Danger and Drama: How a Record-Breaking Aquamarine Crystal Escaped Brazil and Became the Dom Pedro
If your idea of gem collecting is more Indiana Jones than gem shows, we have a treat for you!
Si and Ann Frazier recounted the escapades of a record-breaking beryl crystal in “Rough Trip to Brazil: Intrigue and adventure surround the mission to spirit a giant beryl crystal out of Brazil” in the November 1995 issue of Lapidary Journal Jewelry Artist magazine.
A Record-Breaking Beryl Crystal
“In the late 1980s, three poor Brazilian prospectors discovered a meter-long aquamarine at Tres Barras, in gem-rich Minas Gerais, Brazil. Besides having immense size, the lovely natural blue beryl was transparent and exhibited beautifully formed crystal faces, making it an exceptionally fine piece,” the Fraziers share. “As luck would have it, the garimperos (the local term for these itinerant miners) dropped the specimen, and it broke into three pieces.” Even then, the largest of those three pieces was still a record-breaking two feet tall and nearly 60 pounds.
In the Fraziers’ exciting insider tale, you’ll learn why that unfortunate drop turned out to be rather fortunate after all, thanks to some unique gemological properties of beryl crystals, as well as the rest of the soon-to-be Dom Pedro aquamarine crystal’s secretive escape from behind a bed in Brazil with renegade gem dealers Axel and Chico.
After lots of local rum, lugging two bodies through the airport (not really–you’ll see!), fancy fishing, hair-raising flights, and a few lessons about the level of trust and honor often hidden in the gem trade, the infamous crystal arrived safely in Idar-Oberstein, Germany.
But that’s just half the story.
The Fraziers continue the crystal’s tale in “Fit for An Emperor,” through its carver’s months of “step-by-step thinking and not sleeping” to the sculpture’s unveiling at the gem show in Basel as a 10,395-carat (about five pounds), nearly 14-inch-tall beauty. The Dom Pedro holds the record as the world’s largest cut and polished gem aquamarine, the Fraziers share, after meeting the gem carver, seeing the sculpture themselves, and proclaiming it “beautifully gemmy . . . transparent . . . [and] clean except for one area of natural tubes near the top, as a mineral collector would orient it.”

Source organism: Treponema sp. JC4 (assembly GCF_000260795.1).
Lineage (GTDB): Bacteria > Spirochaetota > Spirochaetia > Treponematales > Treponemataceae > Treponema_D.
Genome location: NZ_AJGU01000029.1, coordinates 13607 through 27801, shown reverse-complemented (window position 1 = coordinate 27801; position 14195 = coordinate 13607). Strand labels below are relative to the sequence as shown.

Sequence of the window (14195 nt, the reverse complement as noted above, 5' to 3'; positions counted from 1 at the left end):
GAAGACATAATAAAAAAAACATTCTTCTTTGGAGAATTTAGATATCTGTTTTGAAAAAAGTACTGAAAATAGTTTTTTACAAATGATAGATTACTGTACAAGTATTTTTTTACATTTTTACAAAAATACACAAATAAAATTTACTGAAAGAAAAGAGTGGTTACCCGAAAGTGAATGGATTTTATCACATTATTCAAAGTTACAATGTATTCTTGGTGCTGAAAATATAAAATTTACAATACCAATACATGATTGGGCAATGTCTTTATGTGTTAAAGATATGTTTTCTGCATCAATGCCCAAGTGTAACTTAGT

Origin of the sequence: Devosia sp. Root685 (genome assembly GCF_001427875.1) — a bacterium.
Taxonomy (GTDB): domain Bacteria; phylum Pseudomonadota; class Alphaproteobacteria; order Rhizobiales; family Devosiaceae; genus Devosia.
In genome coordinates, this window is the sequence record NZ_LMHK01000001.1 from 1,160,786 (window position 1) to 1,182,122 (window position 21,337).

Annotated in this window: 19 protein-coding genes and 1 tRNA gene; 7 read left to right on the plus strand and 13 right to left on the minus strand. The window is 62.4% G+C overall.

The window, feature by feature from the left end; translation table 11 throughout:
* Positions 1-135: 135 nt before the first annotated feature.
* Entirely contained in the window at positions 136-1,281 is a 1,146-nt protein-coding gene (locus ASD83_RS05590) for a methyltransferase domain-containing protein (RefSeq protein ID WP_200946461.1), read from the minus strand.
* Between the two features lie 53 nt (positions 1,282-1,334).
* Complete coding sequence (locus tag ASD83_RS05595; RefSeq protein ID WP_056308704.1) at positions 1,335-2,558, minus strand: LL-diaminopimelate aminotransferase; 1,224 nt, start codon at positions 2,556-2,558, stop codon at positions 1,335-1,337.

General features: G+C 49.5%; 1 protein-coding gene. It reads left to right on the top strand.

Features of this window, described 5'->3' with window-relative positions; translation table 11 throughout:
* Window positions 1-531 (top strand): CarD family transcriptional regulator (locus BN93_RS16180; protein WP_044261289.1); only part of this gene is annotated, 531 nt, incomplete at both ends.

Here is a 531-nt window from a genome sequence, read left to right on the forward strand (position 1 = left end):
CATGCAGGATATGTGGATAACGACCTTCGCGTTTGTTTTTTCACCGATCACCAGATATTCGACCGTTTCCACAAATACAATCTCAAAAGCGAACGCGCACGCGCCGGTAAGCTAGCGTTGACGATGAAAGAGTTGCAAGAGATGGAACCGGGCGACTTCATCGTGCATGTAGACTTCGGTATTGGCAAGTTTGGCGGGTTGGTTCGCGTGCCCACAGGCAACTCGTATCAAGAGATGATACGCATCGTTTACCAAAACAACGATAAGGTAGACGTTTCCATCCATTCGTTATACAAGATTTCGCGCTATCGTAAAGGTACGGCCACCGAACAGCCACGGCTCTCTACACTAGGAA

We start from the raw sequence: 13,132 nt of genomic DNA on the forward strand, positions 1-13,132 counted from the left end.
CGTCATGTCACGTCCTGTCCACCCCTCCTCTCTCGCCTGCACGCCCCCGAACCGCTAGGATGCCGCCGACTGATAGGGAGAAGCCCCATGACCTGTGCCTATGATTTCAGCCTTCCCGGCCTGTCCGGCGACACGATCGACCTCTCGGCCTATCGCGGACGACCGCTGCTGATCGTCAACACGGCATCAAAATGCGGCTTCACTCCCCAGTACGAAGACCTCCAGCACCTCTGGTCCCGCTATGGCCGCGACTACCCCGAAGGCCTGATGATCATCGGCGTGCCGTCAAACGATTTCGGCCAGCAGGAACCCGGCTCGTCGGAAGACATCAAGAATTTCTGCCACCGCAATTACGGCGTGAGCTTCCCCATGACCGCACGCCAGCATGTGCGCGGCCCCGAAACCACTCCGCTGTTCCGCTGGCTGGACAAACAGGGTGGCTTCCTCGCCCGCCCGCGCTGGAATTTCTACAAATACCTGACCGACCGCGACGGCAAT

But not Bernd Munsteiner, the Dom Pedro carver and arguably the world’s most famous gem artist, who chose “to orient the crystal upside down,” putting its included tubes at the bottom of the sculpture, “where they lead the eye into the carving” and “add light, brightness, and movement.” Munsteiner believes that “another crystal as suitable for sculpture as the Dam Pedro rough has never been available at any time, anywhere in the world.”
See Dom Pedro, the World’s Largest Aquamarine
Munsteiner’s brilliance and this legendary-crystal-turned-gem-masterpiece are in the spotlight again–soon, literally–as Brian Vastag recounts “The Dom Pedro aquamarine’s long and winding path to the Smithsonian” in The Washington Post. Vastag shares more of the Dom Pedro‘s history, including how it was cut (“Each lengthwise buzz of the blade shaved a quarter of a million dollars of aquamarine into dust. The sewers of Idar-Oberstein ran rich for weeks.”) and its life since it was unveiled in Basel, right up to this Thursday’s unveiling at the Smithsonian.
The Dom Pedro will be on display next to the Hope Diamond–an honor those who have seen it know it deserves. “The eye cannot rest on Dom Pedro,” Vastag writes. “It is drawn upward to the pyramid tip by an eight-fold set of climbing carved starbursts that flare and shimmer like the beating wings of iridescent angels.”
See a glorious large photo of the Dom Pedro
Subscribe to Lapidary Journal Jewelry Artist magazine.
Smithsonian Magazine: World’s Largest Cut Aquamarine Gives the Hope Diamond a Run for its Money